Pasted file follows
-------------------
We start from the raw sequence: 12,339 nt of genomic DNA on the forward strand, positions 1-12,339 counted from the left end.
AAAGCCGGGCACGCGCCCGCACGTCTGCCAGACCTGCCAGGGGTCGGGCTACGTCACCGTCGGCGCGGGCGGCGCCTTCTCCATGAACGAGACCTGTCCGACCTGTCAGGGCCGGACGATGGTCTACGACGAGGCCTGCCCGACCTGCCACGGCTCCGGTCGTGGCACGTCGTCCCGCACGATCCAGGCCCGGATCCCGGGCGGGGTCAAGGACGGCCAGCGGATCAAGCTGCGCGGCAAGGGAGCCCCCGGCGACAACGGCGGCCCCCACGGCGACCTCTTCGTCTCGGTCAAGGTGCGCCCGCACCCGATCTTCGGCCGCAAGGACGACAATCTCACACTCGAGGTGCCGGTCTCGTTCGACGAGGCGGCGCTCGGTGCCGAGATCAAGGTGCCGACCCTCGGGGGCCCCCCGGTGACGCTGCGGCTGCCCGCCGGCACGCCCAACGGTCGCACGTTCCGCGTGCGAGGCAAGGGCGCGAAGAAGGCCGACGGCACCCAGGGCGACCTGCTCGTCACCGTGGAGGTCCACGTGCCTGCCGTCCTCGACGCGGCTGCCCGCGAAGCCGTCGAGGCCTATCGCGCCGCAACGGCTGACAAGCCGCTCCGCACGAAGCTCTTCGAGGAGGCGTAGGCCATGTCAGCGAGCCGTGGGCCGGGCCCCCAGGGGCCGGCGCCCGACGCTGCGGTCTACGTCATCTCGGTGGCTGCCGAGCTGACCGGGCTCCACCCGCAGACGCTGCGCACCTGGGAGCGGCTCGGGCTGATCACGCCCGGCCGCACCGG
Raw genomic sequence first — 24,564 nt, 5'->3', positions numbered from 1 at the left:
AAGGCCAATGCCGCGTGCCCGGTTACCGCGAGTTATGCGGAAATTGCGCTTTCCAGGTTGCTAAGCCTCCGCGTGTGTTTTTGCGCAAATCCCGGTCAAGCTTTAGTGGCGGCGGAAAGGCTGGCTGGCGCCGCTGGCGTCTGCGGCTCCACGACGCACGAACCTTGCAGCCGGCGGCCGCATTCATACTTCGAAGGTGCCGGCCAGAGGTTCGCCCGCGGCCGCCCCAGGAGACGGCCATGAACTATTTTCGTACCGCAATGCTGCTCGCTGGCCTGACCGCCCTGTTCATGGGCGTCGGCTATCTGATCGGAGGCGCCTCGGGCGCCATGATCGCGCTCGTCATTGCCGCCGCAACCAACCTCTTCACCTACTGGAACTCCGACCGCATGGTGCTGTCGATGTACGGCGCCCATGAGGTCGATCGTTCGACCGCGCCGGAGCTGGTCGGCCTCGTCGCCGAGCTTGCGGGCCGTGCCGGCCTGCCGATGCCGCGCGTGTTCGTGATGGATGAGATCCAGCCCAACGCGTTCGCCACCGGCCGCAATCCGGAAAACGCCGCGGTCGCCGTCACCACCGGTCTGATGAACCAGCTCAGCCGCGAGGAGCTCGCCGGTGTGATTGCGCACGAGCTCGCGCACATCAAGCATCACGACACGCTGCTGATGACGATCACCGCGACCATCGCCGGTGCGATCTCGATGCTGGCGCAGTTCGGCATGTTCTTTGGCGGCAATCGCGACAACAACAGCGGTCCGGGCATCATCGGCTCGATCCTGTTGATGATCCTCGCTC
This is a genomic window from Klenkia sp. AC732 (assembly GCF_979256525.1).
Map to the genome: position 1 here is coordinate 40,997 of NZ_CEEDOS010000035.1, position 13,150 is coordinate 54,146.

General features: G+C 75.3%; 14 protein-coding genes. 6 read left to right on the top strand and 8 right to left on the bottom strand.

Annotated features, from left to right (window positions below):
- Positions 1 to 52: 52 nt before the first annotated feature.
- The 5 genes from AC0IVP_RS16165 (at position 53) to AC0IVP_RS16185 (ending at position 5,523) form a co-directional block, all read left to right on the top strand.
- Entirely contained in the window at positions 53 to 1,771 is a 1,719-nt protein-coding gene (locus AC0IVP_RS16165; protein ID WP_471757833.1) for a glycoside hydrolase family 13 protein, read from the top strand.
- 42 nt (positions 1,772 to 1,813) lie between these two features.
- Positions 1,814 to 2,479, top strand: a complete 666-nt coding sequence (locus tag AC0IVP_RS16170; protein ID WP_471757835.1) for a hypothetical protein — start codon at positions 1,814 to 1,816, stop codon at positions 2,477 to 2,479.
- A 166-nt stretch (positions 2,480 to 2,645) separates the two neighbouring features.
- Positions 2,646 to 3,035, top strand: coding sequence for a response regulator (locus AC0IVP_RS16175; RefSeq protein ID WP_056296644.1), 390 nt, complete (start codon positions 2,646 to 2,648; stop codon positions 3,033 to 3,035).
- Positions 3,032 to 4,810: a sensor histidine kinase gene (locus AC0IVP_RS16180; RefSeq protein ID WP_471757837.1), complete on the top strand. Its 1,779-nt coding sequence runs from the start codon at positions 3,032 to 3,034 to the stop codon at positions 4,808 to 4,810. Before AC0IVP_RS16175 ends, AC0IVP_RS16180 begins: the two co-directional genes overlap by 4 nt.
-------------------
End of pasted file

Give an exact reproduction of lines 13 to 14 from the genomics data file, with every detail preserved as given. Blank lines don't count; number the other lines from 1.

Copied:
- Positions 1,814 to 2,479, top strand: a complete 666-nt coding sequence (locus tag AC0IVP_RS16170; protein ID WP_471757835.1) for a hypothetical protein — start codon at positions 1,814 to 1,816, stop codon at positions 2,477 to 2,479.
- A 166-nt stretch (positions 2,480 to 2,645) separates the two neighbouring features.